Watershed Restoration: Principles and Practices

Chapter 18: Restoration in an Urban Watershed: Anacostia River of Maryland and the District of Columbia

D. L. Shepp and J. D. Cummins

doi: https://doi.org/10.47886/9781888569049.ch18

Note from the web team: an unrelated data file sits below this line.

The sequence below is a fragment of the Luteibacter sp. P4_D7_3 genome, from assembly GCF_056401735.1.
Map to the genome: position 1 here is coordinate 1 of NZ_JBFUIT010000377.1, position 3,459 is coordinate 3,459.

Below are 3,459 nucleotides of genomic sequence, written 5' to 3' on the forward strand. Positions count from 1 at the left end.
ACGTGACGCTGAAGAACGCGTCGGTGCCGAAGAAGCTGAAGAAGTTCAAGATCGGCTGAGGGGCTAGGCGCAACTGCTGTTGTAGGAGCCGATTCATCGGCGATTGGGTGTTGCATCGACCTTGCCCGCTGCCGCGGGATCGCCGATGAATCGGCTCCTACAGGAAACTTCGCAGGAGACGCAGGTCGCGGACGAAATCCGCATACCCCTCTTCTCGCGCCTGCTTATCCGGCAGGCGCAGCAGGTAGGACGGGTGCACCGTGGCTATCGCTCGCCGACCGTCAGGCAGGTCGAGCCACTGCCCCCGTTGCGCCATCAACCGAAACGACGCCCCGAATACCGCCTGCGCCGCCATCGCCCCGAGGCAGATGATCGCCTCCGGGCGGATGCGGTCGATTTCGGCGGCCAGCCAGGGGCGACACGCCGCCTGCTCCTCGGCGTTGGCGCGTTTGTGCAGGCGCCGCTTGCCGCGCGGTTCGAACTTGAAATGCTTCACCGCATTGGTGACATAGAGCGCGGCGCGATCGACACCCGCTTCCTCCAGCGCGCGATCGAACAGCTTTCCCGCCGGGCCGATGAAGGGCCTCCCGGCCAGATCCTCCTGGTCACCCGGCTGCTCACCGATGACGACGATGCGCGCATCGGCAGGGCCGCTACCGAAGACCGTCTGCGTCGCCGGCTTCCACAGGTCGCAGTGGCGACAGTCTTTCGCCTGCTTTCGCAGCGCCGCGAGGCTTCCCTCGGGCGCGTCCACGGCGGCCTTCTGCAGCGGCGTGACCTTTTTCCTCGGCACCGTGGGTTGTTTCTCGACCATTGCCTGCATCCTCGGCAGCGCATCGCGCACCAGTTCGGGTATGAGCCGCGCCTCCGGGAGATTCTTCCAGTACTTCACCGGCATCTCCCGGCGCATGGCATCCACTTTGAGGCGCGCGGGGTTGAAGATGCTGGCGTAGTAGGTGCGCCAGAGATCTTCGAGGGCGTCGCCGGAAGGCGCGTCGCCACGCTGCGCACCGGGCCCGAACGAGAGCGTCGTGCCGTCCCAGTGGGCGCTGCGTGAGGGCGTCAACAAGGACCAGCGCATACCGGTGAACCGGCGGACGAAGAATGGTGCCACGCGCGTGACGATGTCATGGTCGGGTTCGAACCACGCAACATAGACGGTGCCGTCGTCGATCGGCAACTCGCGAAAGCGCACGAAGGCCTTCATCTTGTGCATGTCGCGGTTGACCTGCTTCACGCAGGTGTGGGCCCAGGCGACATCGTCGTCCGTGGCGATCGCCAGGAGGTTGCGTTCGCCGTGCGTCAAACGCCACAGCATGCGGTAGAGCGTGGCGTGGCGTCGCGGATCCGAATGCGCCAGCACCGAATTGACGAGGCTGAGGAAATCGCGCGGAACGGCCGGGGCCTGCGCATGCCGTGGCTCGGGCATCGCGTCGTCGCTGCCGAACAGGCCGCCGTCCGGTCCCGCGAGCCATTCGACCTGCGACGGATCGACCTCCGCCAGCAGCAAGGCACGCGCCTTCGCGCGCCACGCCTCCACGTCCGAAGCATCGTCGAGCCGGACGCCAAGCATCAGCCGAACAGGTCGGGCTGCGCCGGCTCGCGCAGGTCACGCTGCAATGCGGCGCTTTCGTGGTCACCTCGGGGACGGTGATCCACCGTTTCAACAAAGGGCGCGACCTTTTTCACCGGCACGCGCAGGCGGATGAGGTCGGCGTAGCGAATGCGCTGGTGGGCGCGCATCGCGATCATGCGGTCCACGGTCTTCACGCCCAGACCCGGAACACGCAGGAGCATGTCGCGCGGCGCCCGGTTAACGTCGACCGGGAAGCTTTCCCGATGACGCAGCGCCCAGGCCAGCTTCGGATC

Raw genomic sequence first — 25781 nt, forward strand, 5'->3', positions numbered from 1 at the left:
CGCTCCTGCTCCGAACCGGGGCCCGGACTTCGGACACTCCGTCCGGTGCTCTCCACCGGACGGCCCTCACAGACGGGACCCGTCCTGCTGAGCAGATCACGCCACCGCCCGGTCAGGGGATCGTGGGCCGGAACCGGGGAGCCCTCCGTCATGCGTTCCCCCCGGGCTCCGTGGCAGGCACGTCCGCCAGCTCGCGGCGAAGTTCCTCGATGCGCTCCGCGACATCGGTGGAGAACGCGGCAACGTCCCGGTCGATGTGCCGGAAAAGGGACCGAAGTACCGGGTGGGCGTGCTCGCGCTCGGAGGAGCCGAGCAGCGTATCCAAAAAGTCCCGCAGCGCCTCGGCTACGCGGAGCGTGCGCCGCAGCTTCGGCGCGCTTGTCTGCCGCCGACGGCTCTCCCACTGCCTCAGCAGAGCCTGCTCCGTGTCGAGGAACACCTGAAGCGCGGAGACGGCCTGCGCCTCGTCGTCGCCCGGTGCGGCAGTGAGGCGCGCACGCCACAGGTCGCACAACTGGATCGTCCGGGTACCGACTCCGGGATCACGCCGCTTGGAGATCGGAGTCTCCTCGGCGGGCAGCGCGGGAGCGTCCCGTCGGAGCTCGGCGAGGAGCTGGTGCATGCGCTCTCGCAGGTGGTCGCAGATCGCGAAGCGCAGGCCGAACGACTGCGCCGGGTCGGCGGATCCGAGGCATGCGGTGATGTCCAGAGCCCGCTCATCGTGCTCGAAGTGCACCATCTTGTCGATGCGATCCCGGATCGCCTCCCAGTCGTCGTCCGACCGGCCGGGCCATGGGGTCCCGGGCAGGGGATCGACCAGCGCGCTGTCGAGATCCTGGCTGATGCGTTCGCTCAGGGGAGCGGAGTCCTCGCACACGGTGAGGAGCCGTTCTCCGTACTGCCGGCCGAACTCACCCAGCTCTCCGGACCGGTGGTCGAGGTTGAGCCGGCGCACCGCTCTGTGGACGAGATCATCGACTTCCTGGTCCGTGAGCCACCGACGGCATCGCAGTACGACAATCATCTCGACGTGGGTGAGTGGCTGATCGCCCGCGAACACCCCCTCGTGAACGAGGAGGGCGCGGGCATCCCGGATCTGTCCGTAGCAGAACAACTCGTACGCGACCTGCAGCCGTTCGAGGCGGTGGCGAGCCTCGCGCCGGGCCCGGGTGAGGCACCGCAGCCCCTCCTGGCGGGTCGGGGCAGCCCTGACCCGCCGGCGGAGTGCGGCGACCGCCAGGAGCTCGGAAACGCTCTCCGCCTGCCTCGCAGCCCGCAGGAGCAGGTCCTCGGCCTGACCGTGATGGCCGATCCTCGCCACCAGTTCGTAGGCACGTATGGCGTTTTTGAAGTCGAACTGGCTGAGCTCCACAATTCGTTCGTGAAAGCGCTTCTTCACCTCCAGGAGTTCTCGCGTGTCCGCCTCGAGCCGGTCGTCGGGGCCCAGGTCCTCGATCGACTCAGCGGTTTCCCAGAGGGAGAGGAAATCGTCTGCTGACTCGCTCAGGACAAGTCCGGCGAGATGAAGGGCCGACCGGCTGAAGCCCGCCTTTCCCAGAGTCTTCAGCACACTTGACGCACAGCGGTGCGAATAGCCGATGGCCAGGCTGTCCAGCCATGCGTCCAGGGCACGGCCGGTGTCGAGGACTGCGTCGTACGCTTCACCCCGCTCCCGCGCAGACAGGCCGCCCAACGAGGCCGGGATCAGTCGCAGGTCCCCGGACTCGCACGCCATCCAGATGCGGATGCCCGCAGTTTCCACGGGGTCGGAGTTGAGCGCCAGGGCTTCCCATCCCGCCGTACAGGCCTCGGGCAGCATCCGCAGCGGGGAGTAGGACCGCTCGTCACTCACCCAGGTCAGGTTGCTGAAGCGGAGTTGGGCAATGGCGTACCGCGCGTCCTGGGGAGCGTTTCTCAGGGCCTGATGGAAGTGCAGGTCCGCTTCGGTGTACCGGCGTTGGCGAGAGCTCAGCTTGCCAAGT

The Anacostia watershed is a largely degraded urban ecosystem located in suburban Maryland and the District of Columbia (Figure 18.1). The Anacostia has often been called “the forgotten river” (Bandler 1988) because, prior to 1987, its decline never received the attention that did its parent in the Washington metropolitan area, the Potomac River. However, a concerted and focused effort to restore the Anacostia watershed began over a decade ago. Since that time, local, state, regional, and federal government agencies, as well as environmental organizations, businesses, and dedicated private citizens have contributed significant resources toward protecting and restoring as much of the watershed ecosystem as possible. Formal cooperation between government agencies came with the 1987 signing of the Anacostia Watershed Restoration Agreement and the formation of the Anacostia Watershed Restoration Committee (AWRC). Members of the AWRC include the District of Columbia, Montgomery and Prince George’s counties in Maryland, the state of Maryland, and the U.S. Army Corps of Engineers (USACOE) as the federal representative and liaison. In addition to the AWRC members, the Metropolitan Washington Council of Governments and the Interstate Commission on the Potomac River Basin provide staff support to the AWRC. Also, the Anacostia Watershed Citizens Advisory Committee was recently created by the AWRC to provide a formal avenue for citizen input and information.